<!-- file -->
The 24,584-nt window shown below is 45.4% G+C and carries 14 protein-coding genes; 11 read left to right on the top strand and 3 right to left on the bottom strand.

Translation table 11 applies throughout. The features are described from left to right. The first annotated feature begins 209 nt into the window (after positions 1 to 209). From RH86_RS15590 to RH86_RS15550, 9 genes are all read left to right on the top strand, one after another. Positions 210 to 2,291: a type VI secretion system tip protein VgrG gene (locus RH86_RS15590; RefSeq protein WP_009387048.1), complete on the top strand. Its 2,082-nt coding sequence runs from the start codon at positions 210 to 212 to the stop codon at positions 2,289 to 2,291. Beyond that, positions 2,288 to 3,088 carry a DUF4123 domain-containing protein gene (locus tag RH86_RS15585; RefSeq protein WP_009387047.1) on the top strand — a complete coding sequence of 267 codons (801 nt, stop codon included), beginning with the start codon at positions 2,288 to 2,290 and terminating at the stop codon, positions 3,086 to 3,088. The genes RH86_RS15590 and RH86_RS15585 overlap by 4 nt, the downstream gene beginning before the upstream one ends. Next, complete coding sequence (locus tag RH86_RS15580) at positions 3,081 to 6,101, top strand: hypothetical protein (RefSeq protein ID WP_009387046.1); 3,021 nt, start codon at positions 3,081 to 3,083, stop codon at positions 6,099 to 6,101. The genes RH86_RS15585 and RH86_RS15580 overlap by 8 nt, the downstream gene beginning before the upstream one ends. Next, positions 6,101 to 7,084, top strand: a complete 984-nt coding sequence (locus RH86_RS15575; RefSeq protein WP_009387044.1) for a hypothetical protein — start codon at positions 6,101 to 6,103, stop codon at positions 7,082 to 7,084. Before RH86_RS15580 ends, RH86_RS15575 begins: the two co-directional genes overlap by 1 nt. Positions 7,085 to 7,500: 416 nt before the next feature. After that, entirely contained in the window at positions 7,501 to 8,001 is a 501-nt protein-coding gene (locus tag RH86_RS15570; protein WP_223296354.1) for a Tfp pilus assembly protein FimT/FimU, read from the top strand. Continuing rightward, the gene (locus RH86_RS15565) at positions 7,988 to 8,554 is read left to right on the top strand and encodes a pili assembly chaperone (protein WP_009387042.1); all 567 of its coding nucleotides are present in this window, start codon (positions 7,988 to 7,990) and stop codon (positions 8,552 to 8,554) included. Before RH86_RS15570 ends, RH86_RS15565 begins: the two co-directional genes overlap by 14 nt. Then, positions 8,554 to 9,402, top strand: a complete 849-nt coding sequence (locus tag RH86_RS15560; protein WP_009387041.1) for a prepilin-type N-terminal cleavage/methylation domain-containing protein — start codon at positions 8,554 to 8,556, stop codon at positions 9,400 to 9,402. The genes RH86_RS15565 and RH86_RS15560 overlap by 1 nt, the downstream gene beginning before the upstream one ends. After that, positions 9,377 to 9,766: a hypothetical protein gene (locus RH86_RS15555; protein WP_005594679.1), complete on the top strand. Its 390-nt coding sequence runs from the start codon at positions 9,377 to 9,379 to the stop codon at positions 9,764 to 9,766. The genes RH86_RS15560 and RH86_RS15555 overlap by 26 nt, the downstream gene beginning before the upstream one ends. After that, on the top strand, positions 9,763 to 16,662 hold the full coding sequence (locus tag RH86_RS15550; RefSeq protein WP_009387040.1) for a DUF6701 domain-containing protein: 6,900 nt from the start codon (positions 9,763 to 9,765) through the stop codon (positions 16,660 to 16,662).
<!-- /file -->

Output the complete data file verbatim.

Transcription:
The 24,584-nt window shown below is 45.4% G+C and carries 14 protein-coding genes; 11 read left to right on the top strand and 3 right to left on the bottom strand.

Translation table 11 applies throughout. The features are described from left to right. The first annotated feature begins 209 nt into the window (after positions 1 to 209). From RH86_RS15590 to RH86_RS15550, 9 genes are all read left to right on the top strand, one after another. Positions 210 to 2,291: a type VI secretion system tip protein VgrG gene (locus RH86_RS15590; RefSeq protein WP_009387048.1), complete on the top strand. Its 2,082-nt coding sequence runs from the start codon at positions 210 to 212 to the stop codon at positions 2,289 to 2,291. Beyond that, positions 2,288 to 3,088 carry a DUF4123 domain-containing protein gene (locus tag RH86_RS15585; RefSeq protein WP_009387047.1) on the top strand — a complete coding sequence of 267 codons (801 nt, stop codon included), beginning with the start codon at positions 2,288 to 2,290 and terminating at the stop codon, positions 3,086 to 3,088. The genes RH86_RS15590 and RH86_RS15585 overlap by 4 nt, the downstream gene beginning before the upstream one ends. Next, complete coding sequence (locus tag RH86_RS15580) at positions 3,081 to 6,101, top strand: hypothetical protein (RefSeq protein ID WP_009387046.1); 3,021 nt, start codon at positions 3,081 to 3,083, stop codon at positions 6,099 to 6,101. The genes RH86_RS15585 and RH86_RS15580 overlap by 8 nt, the downstream gene beginning before the upstream one ends. Next, positions 6,101 to 7,084, top strand: a complete 984-nt coding sequence (locus RH86_RS15575; RefSeq protein WP_009387044.1) for a hypothetical protein — start codon at positions 6,101 to 6,103, stop codon at positions 7,082 to 7,084. Before RH86_RS15580 ends, RH86_RS15575 begins: the two co-directional genes overlap by 1 nt. Positions 7,085 to 7,500: 416 nt before the next feature. After that, entirely contained in the window at positions 7,501 to 8,001 is a 501-nt protein-coding gene (locus tag RH86_RS15570; protein WP_223296354.1) for a Tfp pilus assembly protein FimT/FimU, read from the top strand. Continuing rightward, the gene (locus RH86_RS15565) at positions 7,988 to 8,554 is read left to right on the top strand and encodes a pili assembly chaperone (protein WP_009387042.1); all 567 of its coding nucleotides are present in this window, start codon (positions 7,988 to 7,990) and stop codon (positions 8,552 to 8,554) included. Before RH86_RS15570 ends, RH86_RS15565 begins: the two co-directional genes overlap by 14 nt. Then, positions 8,554 to 9,402, top strand: a complete 849-nt coding sequence (locus tag RH86_RS15560; protein WP_009387041.1) for a prepilin-type N-terminal cleavage/methylation domain-containing protein — start codon at positions 8,554 to 8,556, stop codon at positions 9,400 to 9,402. The genes RH86_RS15565 and RH86_RS15560 overlap by 1 nt, the downstream gene beginning before the upstream one ends. After that, positions 9,377 to 9,766: a hypothetical protein gene (locus RH86_RS15555; protein WP_005594679.1), complete on the top strand. Its 390-nt coding sequence runs from the start codon at positions 9,377 to 9,379 to the stop codon at positions 9,764 to 9,766. The genes RH86_RS15560 and RH86_RS15555 overlap by 26 nt, the downstream gene beginning before the upstream one ends. After that, on the top strand, positions 9,763 to 16,662 hold the full coding sequence (locus tag RH86_RS15550; RefSeq protein WP_009387040.1) for a DUF6701 domain-containing protein: 6,900 nt from the start codon (positions 9,763 to 9,765) through the stop codon (positions 16,660 to 16,662).